Back To Where I Started

From May 2013 to Februrary 2014, I listened to the same song—essentially on repeat—on every run I went on by myself: Down in the Valley by The Head and the Heart. Its slow build-up (0:00 – 1: 48) kept me from going too fast and forced me to appreciate where I was running. Its AHHH OHHs (1:48 – 2:13) had this levity and hopefulness that reminded me that the best runs have little to do with running and lots to do with the epiphanies we make and the gratitude we extract from them. And its lyrics — they killed me. They struck a chord and hit a nerve. They articulated what I struggled to articulate (as a then 22-year-old): that living a creative life is a meandering life, a repetitive life, a simple life, at times a lonely life, and, more than anything, a spiritually-aligning, truth-seeking life.

We do it over and over and over again.

We do it over and over and over again.

I know there’s California, Oklahoma, and all of the places I have never been to.

But down in the valley with whiskey rivers— these are the places you will find me hiding. These are the places I will always go. These are the places I will always go.

I am on my way. I am on my way. I am on my back to where I started.

I am on my way. I am on my way. I am on my way back to where I started.

 

Every run, I’d plug in and go on my way. I listened and thought about what my way was and where my way would lead me. I listened and thought about where the places were that I will always go. I didn’t immediately have answers to any of these questions (and those answers continue to evolve). But I did have less restlessness and more open-mindedness. I began to be OK with not knowing as long as my intent was steering the ship.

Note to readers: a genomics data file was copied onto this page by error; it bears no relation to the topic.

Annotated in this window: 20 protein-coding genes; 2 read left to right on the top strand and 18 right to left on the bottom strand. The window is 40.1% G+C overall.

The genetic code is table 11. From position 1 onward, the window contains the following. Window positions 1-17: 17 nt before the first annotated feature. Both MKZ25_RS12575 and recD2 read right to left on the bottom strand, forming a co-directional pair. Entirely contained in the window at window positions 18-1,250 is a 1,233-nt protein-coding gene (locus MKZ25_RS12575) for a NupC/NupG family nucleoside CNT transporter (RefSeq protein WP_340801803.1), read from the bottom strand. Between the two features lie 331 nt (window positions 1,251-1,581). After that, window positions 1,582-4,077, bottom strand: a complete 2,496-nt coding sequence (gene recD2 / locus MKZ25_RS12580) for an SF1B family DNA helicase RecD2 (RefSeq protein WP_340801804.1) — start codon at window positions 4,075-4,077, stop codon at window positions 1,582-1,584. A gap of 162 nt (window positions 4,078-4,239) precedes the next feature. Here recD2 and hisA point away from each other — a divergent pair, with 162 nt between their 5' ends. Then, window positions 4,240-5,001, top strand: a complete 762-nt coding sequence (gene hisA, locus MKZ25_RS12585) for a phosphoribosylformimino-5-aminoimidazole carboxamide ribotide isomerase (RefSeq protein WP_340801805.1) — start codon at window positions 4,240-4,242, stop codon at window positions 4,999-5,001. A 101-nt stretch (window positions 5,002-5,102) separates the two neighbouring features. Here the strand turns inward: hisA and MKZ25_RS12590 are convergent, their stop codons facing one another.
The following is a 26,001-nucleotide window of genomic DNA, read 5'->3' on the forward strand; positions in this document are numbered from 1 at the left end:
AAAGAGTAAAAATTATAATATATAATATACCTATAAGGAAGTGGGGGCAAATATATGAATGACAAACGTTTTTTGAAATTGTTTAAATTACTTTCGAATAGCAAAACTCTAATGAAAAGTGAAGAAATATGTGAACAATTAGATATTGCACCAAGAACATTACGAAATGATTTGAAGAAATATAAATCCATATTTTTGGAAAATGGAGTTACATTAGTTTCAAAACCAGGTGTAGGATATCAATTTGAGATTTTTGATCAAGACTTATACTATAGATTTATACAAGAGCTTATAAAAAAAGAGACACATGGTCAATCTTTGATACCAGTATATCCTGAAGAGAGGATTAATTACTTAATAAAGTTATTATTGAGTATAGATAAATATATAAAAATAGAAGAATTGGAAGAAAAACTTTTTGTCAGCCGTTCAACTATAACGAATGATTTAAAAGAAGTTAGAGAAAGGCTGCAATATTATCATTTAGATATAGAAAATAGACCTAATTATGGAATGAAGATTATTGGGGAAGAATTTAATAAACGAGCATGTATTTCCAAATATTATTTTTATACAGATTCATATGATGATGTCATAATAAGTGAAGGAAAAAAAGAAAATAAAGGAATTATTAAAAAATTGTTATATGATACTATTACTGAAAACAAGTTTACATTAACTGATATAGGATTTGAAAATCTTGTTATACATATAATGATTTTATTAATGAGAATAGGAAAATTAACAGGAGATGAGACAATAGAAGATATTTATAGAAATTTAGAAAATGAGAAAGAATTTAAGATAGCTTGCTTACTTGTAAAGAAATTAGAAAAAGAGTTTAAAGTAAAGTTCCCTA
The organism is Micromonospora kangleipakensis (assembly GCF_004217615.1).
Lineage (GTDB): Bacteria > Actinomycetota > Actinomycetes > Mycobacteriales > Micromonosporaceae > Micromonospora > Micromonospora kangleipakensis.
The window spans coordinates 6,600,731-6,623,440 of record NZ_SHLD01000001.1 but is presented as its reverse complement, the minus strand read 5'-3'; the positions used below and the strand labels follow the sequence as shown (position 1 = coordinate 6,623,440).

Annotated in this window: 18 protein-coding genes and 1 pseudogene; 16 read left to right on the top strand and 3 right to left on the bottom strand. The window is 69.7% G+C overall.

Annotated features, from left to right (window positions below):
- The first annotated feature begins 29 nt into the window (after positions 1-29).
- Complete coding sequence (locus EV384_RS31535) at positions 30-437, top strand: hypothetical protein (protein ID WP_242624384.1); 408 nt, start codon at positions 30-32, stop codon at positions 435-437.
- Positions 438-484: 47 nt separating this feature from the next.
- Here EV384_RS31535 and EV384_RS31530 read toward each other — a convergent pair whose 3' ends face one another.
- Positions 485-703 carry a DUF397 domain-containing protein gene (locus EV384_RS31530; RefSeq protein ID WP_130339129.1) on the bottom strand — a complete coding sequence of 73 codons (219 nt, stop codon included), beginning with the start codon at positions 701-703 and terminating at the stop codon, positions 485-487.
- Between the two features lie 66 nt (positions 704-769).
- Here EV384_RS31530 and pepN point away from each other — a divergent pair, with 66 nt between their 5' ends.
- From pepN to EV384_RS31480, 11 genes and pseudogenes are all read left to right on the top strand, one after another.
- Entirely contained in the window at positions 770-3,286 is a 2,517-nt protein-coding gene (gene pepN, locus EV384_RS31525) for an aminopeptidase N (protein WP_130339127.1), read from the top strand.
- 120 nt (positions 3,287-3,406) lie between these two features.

I listened and started to embrace the rambling, messy, patchy, creative lifestyle — knowing that authentic work takes incredible patience, solitude, and courage. I listened and realized that our creativity serves as our soul’s bullshit detector. It leads us home.

Eventually, I stopped listening to the song on every run. I wasn’t burnt out; I just started to crave that meditative silence more on runs. I still blasted (and deeply resonated with) The Head and the Heart. Over the last three years, they became my unofficial soundtrack—for running, smelly train rides, Boston Beings, and everything in between.

 On Tuesday, I saw The Head and the Heart play at the cozy Orpheum Theatre in downtown Boston. It was the second time I’d seen them—the first since a completely surreal, totally out-of-body show at Red Rocks in 2014. It felt like seeing an old friend. I heard the classics, got the chills, then continued on my way (back to where I started).

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Momma once told me you’re already home where you feel loved. —Jonathan Russell, The Head and The Heart

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